MIAMI -- When prosecutors brought charges against Greenpeace for protesting a shipment of Amazon mahogany, they dusted off a 19th-century federal law enacted to stop pimps from clambering aboard ships entering port.
Environmentalists call the charges a heavy-handed attempt to stifle free speech, and say the government is retaliating against Greenpeace for previous in-your-face protests against the Bush administration.
The federal government has never successfully prosecuted an entire activist organization on criminal charges over its protest methods -- not Operation Rescue, not the NAACP, not even the Ku Klux Klan.
"It's an incredible abuse of power, and this is nothing short of political retribution," said a Sierra Club spokesman, Eric Antebi. "We think this sets a horrible precedent for political intimidation of public-interest groups."
Environmentalists want a judge to throw out the indictment and release Justice Department records that may show why charges were brought under an 1872 law not used since the 1800s.
The judge is expected to rule early this year on the requests by Greenpeace, the Sierra Club, the American Civil Liberties Union, and other supporters.
Defending the prosecution in court last month, Assistant US Attorney Cameron Elliot said, "There is no evidence that the government has discriminated against Greenpeace because of its political views."
The mahogany protest occurred as the 965-foot APL Jade approached Miami Beach on April 12, 2002. Two Greenpeace protesters jumped aboard the ship more than 3 miles from shore, wearing shirts emblazoned with "Greenpeace illegal forest crime unit" and carrying a banner reading "President Bush, Stop Illegal Logging."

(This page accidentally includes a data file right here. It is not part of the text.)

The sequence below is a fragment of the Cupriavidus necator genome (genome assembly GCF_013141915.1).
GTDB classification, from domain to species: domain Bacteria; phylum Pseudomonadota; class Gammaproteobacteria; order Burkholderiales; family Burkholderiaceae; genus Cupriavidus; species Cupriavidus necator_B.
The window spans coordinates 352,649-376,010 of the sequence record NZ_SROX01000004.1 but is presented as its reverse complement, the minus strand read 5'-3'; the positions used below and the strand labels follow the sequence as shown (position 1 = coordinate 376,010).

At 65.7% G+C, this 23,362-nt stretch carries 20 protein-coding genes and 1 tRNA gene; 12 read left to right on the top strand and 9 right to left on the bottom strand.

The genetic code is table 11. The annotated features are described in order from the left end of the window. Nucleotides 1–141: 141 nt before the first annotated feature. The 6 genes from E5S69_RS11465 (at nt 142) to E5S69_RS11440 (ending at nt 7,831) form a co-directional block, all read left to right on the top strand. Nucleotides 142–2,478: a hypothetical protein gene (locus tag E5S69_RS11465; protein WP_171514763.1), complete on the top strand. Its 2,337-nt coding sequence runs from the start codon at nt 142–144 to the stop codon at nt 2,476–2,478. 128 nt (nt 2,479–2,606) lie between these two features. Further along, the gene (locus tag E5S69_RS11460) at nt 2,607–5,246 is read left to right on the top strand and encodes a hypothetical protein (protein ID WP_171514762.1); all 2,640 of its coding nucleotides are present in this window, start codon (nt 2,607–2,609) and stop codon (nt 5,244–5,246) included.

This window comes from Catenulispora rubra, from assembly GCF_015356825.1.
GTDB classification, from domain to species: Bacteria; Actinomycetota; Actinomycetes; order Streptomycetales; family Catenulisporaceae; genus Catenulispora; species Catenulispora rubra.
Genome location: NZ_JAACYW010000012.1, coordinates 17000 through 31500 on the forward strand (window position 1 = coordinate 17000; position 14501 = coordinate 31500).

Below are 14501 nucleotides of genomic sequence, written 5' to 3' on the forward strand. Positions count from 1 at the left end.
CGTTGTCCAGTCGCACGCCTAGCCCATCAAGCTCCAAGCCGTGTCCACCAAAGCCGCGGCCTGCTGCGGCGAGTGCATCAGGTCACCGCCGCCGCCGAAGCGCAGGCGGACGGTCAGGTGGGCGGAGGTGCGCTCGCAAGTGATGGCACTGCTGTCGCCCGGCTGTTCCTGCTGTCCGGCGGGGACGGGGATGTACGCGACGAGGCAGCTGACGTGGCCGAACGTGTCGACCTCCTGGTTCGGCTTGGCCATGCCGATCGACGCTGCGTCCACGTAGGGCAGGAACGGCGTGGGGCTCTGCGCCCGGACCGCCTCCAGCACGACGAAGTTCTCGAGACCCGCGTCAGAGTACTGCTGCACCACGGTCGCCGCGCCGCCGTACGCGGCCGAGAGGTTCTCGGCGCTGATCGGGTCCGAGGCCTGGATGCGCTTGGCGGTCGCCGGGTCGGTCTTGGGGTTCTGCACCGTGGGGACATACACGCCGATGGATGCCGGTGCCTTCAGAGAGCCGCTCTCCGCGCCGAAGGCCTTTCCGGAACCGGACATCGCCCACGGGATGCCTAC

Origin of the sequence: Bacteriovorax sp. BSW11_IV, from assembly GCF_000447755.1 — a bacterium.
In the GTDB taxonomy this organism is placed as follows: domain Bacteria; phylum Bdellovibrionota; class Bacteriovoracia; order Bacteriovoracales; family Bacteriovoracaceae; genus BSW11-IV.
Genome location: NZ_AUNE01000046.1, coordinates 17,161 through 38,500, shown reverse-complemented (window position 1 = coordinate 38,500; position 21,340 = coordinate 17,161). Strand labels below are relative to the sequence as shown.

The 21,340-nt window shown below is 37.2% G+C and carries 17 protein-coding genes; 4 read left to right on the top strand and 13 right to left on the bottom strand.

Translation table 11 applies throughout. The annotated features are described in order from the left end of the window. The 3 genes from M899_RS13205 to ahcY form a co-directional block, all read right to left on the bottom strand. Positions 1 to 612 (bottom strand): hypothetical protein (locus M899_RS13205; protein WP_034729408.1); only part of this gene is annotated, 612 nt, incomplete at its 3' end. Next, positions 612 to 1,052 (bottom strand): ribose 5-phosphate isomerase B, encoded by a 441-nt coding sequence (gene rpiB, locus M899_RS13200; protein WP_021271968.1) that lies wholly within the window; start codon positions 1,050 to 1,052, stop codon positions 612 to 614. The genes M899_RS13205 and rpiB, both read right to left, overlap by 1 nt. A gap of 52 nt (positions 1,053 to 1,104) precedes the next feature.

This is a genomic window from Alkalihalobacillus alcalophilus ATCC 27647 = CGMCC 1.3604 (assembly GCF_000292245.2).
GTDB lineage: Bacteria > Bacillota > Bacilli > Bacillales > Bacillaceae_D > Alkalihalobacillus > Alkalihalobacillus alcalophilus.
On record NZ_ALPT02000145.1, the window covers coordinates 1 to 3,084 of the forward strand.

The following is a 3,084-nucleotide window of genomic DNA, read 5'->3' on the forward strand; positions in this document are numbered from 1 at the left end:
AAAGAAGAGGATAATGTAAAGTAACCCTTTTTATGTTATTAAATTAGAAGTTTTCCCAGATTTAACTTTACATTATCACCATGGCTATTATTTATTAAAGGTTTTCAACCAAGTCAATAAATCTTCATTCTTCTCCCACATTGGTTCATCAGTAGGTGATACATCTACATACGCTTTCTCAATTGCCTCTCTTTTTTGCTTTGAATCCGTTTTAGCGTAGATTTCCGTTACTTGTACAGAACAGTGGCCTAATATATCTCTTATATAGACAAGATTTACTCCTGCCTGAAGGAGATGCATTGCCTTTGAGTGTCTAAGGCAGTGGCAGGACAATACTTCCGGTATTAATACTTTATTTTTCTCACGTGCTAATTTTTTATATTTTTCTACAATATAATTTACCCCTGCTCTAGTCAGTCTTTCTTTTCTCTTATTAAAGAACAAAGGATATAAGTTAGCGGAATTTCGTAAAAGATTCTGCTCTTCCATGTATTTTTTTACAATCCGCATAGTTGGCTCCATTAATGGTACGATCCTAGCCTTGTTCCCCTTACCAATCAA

The ship's crew kept them from unfurling the banner.
Six activists were arrested on federal misdemeanor charges, and the indictment against the organization based on the old law came 15 months later.
The law was enacted to keep brothel operators from infiltrating ships "about to" dock. Pimps and others from brothels would row out to the vessels and persuade the sailors to jump ship with them or come over after docking.
The sailors were then wined, dined, and separated from their money.
One reason Greenpeace is fighting so hard is the potential punishment: a $20,000 fine and five years' probation, which could hinder the organization's use of civil disobedience as a protest tactic and could potentially open Greenpeace finances, operations, support, and membership to government inspection.
"For an advocacy organization dedicated to passionate dissent, that could be a crippling inhibition," the Natural Resources Defense Council said in a brief in support of Greenpeace.
The nonprofit Greenpeace also fears the government will revoke its tax-exempt status if it is convicted.
Greenpeace, perhaps best known for sailing its boats into restricted waters and interfering with whaling ships and other vessels on the open seas, has been bothersome to President Bush since shortly after his inauguration, when members put up a banner near his Texas ranch calling him the "toxic Texan."
Other groups are watching the case closely and say the charges run counter to the rich American tradition of civil disobedience as seen during the abolitionist, suffrage, civil rights, and antiwar movements.
"Greenpeace is an advocacy group. It is important that they be as free as possible to engage in their advocacy," said Floyd Abrams, a lawyer who specializes in the First Amendment. "The decision to indict Greenpeace seems to me to be constitutionally insensitive."